Latin American players are accustomed to tough times, and the best companies have been quick to identify and capitalize on opportunities presented by the continent’s turbulent history.
Case in point: Peru’s MODASA (Motores Diesel Andinos), which began as a government initiative to support indigenous bus manufacturers back in the 1970s, when the country was facing not only slumping GDP growth and hyperinflation but also a serious threat from the Shining Path insurgency. A bombing campaign by the group came close to crippling the county’s power supplies but also created brisk demand for electrical generators—a demand that MODASA moved speedily to meet, selling the machines faster than the terrorists could blow them up.
The company, which subsequently shed government ownership and bought out its original Swedish and British partners, is just as resourceful today. Its MODAGAS division, for example, converts cars and other vehicles to run on natural gas.
Meanwhile, by identifying a unique market niche—the more than 14 million low-income and predominantly female rural Mexican households that mainstream financial services providers have overlooked—and developing low-risk products aimed directly at that niche, Banco Compartamos has carved out a position as one of Latin America’s leading microfinanciers. In the process, it has generated one of the highest ROEs in the region: more than 50 percent (see Sidebar 3).
As more and more sophisticated multinationals seek to exploit Latin America’s huge potential, even the best local players will need to raise their game. Identifying new niches and customer segments will become more critical than ever as markets mature and more competitors enter. Outstanding due diligence to effectively evaluate M&A opportunities will remain an equally important skill.
As their businesses grow in complexity, leading companies will need to develop even sharper objectives and learn how to make much greater use of outsourcing and state-of-the-art performance measurement to help simplify their operations. Their achievements to date, and the experience that underpins them, have given them a head start.
For further reading
“Brazil on the move,” Outlook 2010, No. 3
Sidebar 1 | About the research
Our groundbreaking research involved quantitative analysis of the 529 public companies that had complete and available financial information for the period from 2000 to 2010 across all industries in Argentina, Brazil, Chile, Colombia, Mexico and Peru.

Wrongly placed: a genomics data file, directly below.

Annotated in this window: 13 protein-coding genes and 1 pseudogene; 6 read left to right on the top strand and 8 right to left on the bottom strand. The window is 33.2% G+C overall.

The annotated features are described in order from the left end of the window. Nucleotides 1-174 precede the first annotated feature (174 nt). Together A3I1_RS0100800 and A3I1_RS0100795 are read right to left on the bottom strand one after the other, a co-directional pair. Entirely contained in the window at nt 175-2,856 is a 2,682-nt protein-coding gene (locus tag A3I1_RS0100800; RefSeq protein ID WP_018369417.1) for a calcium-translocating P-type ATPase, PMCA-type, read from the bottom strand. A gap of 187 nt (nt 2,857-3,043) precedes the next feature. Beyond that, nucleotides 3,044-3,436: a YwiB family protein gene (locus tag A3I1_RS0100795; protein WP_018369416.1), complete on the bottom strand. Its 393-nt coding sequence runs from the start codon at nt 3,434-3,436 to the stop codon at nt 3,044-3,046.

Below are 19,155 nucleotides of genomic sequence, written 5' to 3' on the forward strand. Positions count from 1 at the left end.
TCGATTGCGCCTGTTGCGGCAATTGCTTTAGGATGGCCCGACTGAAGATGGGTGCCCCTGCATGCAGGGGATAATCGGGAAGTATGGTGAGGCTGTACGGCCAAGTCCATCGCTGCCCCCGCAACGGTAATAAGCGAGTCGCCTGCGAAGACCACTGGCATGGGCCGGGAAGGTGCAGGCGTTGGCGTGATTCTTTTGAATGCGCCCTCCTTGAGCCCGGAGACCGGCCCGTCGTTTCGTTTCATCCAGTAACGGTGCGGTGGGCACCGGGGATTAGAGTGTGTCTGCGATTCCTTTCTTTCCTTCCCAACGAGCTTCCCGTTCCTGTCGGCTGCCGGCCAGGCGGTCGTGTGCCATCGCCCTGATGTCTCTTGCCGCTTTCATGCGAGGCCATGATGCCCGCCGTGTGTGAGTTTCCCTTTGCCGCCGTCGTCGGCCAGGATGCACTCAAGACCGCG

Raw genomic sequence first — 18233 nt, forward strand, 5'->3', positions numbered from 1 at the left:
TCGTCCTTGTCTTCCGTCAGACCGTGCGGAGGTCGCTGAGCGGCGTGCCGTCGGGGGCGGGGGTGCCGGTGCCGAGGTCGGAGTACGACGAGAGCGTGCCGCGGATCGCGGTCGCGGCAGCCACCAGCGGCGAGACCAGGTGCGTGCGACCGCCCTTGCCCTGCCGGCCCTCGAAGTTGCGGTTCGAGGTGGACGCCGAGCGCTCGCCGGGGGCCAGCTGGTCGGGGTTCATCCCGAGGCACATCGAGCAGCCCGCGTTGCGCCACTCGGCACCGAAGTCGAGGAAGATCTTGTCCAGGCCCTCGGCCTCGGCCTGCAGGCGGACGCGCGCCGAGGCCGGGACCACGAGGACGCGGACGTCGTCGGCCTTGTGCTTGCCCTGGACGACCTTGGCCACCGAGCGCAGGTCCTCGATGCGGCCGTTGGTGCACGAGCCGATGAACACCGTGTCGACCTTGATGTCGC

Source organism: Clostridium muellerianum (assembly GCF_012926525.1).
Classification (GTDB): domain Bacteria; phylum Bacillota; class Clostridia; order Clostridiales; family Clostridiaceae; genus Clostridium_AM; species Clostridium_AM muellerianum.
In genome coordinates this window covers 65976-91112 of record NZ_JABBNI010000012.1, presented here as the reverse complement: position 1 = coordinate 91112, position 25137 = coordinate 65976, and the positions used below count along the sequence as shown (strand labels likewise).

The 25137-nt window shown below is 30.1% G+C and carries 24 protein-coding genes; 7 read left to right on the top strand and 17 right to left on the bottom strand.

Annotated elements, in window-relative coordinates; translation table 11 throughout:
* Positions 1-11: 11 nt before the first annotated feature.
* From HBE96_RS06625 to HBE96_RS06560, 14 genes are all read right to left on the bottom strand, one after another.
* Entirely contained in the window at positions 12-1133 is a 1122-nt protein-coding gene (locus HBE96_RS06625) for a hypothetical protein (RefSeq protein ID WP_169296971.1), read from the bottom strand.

To identify the highly profitable growth companies—those with real revenue growth rates of 9 percent annually and profit margins above their industry average—we analyzed their revenues, EBIT, ROIC, ROE and total return to shareholders (TRS), taking into consideration each company’s industry sector, especially for profitability indicators.
We supplemented this quantitative analysis with a survey of more than 120 shareholders and company executives, and we compared the answers of the highly profitable growth companies with those that did not make the grade across a range of topics, including performance goals, confidence about reaching them, growth perspectives, M&A and their current levels of performance. Also, using publicly available sources, we compiled a “strategic moves” database of more than 18 highly profitable growth companies and analyzed their activities during the past decade across more than 200 such moves. (Back to story.)
Sidebar 2 | Grupo Nutresa: Shopping for growth
During the past decade, Grupo Nutresa has generated annual returns to shareholders of more than 32 percent and a ROE of 15 percent—all thanks to the sort of simple, yet relentless, growth strategy that has fueled the profitability of most of Latin America’s leading players in the same period.
What distinguishes the Colombian food producer, however, is its aggressive use of M&A as a driver of revenue growth—not only geographically but also in terms of its product portfolio. In an international expansion drive initiated in the 1990s with the opening of marketing and distribution offices in Ecuador and Venezuela, Nutresa has gobbled up dozens of other food makers—an ice cream manufacturer in the Dominican Republic and a cookie company in the United States among them.
Originally a chocolate maker, Nutresa actually began to diversify its portfolio domestically in 1933, when it took a stake in a local biscuit manufacturer and began selling a brand of roasted ground coffee. By the 1960s, Compañía Nacional de Chocolates, as it was then still known, had entered the Colombian processed meat sector as well. And the purchase of a pasta company in the 1990s positioned Nutresa as a powerful player in the burgeoning food industry of Latin America’s fourth-largest economy.